By Grace Thornton
BIRMINGHAM, Ala. (BP) — Love each other, love Birmingham well, and be ready to ask tough questions — that was J.D. Greear’s challenge to the thousands of Southern Baptists planning to gather in Alabama for their annual meeting June 11-12.
Greear, president of the Southern Baptist Convention, shared his thoughts on the upcoming event in a Facebook Live video posted Tuesday (June 4). In the video, he talked about the meeting’s focus on sharing the Gospel, using your profession for missions, and addressing sexual abuse in the church.
He also challenged messengers to tip 20 percent or more in Birmingham restaurants as a way of showing Christ’s love to the city — #tip20, as he is calling it — and be kind to any protestors who may be present outside the meeting venue.
“For Southern Baptists, we know that the reason we come together is … the purposes of the Gospel,” said Greear, who also serves as pastor of The Summit Church in the Durham-Raleigh, N.C., area. “Our unity is in the Gospel. Our mission is defined by the Gospel.”
That’s why this year’s meeting theme is “Gospel Above All,” he noted. Greear hopes that in Birmingham and elsewhere people will know Southern Baptists by their love and their unity around the central message of Christ, even if they disagree on secondary matters.
“We want to come with hearts that are bent toward unity [and] charity toward each other,” Greear said as he talked with interviewer Todd Unzicker, who also serves in pastoral leadership at The Summit Church.
One way Greear hopes Southern Baptists will rise to the challenge is through “Who’s Your One?,” an effort encouraging each individual to focus on one relationship with Gospel intentionality.
“Ordinary people are the tip of the Gospel spear,” Greear said, noting that the decline of Southern Baptist churches will only turn around if individual members embrace the challenge.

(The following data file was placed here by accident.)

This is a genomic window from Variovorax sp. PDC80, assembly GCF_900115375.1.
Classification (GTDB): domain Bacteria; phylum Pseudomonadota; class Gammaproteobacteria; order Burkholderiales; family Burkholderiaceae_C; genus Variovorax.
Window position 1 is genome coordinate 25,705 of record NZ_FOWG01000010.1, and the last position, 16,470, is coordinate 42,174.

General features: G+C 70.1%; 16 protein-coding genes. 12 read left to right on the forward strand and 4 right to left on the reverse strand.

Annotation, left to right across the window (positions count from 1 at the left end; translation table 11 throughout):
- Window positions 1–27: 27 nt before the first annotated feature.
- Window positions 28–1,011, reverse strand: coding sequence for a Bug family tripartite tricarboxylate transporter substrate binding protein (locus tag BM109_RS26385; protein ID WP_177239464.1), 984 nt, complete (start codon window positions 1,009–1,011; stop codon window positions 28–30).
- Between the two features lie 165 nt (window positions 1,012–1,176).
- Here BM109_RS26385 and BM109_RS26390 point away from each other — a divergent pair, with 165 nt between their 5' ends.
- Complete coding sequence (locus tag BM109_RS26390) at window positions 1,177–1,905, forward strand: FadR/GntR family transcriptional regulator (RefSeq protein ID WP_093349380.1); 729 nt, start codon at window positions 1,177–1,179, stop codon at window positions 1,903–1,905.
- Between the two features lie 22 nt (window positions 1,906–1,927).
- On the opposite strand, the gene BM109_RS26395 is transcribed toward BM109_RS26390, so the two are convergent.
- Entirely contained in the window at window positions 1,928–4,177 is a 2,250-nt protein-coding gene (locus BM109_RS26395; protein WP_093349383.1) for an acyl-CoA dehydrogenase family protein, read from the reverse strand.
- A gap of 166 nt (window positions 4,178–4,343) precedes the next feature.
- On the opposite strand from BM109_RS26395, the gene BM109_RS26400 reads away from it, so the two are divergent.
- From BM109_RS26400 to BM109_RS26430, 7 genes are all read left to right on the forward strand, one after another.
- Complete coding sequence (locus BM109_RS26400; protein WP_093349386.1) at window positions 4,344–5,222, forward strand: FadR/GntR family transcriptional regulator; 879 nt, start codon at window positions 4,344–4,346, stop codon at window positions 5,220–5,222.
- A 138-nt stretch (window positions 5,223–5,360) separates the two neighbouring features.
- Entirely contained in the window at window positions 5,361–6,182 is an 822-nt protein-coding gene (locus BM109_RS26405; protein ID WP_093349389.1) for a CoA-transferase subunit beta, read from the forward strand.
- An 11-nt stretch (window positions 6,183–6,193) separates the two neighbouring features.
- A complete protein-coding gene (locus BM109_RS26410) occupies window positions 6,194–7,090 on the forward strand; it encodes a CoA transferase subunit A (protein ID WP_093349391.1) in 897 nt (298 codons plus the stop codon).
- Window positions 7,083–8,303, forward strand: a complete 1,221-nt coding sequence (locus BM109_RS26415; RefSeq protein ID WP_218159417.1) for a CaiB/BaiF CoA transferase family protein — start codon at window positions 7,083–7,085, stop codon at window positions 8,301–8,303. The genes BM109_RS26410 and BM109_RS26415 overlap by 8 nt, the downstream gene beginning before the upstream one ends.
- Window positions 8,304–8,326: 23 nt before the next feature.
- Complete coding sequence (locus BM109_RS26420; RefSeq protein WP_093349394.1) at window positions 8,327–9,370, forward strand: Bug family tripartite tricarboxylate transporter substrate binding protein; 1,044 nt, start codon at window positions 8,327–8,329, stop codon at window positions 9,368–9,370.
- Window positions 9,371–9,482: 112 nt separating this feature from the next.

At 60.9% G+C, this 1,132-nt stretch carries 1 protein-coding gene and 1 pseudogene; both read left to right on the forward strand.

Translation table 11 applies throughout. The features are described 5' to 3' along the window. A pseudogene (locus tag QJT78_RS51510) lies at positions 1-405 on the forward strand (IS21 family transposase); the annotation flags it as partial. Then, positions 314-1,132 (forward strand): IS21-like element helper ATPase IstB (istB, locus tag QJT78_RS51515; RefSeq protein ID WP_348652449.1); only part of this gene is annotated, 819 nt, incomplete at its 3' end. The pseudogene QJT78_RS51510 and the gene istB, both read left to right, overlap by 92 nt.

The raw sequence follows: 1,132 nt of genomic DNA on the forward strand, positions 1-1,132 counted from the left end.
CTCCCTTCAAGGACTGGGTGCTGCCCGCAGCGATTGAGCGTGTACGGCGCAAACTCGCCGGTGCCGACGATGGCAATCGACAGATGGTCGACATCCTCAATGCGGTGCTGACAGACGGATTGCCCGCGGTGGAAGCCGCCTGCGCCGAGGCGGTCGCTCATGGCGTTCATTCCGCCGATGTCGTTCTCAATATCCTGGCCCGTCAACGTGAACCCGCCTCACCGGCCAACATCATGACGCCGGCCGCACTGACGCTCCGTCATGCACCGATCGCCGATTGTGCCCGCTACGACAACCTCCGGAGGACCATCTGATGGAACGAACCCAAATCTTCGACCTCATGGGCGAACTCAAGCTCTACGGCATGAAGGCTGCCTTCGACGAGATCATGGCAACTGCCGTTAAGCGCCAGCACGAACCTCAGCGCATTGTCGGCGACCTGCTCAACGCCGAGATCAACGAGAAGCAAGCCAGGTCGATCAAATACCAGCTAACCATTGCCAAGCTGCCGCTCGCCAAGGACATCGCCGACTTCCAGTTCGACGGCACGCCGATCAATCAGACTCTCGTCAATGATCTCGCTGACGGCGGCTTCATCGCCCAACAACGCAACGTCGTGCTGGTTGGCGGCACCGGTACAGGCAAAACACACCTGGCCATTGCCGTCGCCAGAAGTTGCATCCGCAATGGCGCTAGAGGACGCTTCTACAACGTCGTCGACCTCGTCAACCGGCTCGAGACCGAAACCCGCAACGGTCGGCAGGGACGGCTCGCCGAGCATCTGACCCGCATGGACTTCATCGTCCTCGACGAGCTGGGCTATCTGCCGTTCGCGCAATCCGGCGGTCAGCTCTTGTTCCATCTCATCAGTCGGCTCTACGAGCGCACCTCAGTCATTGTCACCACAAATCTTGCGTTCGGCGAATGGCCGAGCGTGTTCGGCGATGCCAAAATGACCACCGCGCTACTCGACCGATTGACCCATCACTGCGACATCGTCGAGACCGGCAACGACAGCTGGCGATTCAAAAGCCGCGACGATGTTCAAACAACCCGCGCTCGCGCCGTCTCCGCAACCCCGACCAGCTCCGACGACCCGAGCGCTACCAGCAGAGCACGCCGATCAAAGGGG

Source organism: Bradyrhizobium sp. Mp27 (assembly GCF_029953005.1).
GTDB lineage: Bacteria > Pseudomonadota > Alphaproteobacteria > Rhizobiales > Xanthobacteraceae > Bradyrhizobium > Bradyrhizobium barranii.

He also mentioned Go 2, a challenge for college students and young professionals to spend the first two years after they graduate at a Southern Baptist church plant. The idea is that they would support a new church planter by getting a professional job in that city and serving alongside them in ministry.
Greear, along with the presidents of the International Mission Board and North American Mission Board, will roll out more details on Go 2 at the annual meeting.
“You’ve got to get a job somewhere,” he said. “Why not get a job where God is doing something amazing?”
Greear also shared his hopes for how messengers would discuss the topic of sexual abuse in Southern Baptist churches.
“We need to have a posture of lament,” he said. “Whether or not it’s happened to me, to somebody I know or somebody in my church, it’s happened to churches that bear the name Southern Baptist, and we need to lament that, lament the pain of victims and grieve with them. Lament that it happened on our watch.”
In addition to a right heart, Greear said Southern Baptists need to have the right training and resources on the issue. He recommended “Becoming a Church that Cares Well for the Abused,” a new curriculum available at churchcares.com.
At the annual meeting, Greear and other leaders will challenge churches with a unified call to action involving a several-step process.
“We’re going to have a statement, but a statement is not enough,” he told listeners. “You’re going to see some changes … of just making explicit how we feel about sexual abuse, and not only how we feel about it but what we’re going to do about it.”
The process is “not onerous” but will provide churches with vital first steps to show the community they mean business and that they want their churches to be a safe place.
“This (topic) is not a distraction from our mission — this is a Gospel issue,” Greear said. “It tells the world what we believe about God’s care for the vulnerable and also takes out an obstacle that many people have in hearing about Christ.”
In the days leading up to the annual meeting, Greear will be participating in Crossover Birmingham events, preaching at the local Sixth Avenue Baptist Church, and touring the city’s civil rights sites with Mayor Randall Woodfin. As soon as the meeting is over, he and his wife Veronica and four children will head to Southeast Asia for an International Mission Board meeting and then spend several weeks engaging in hands-on missions.
To watch the full video, visit facebook.com/pastorgreear.
Grace Thornton is a writer based in Birmingham, Ala.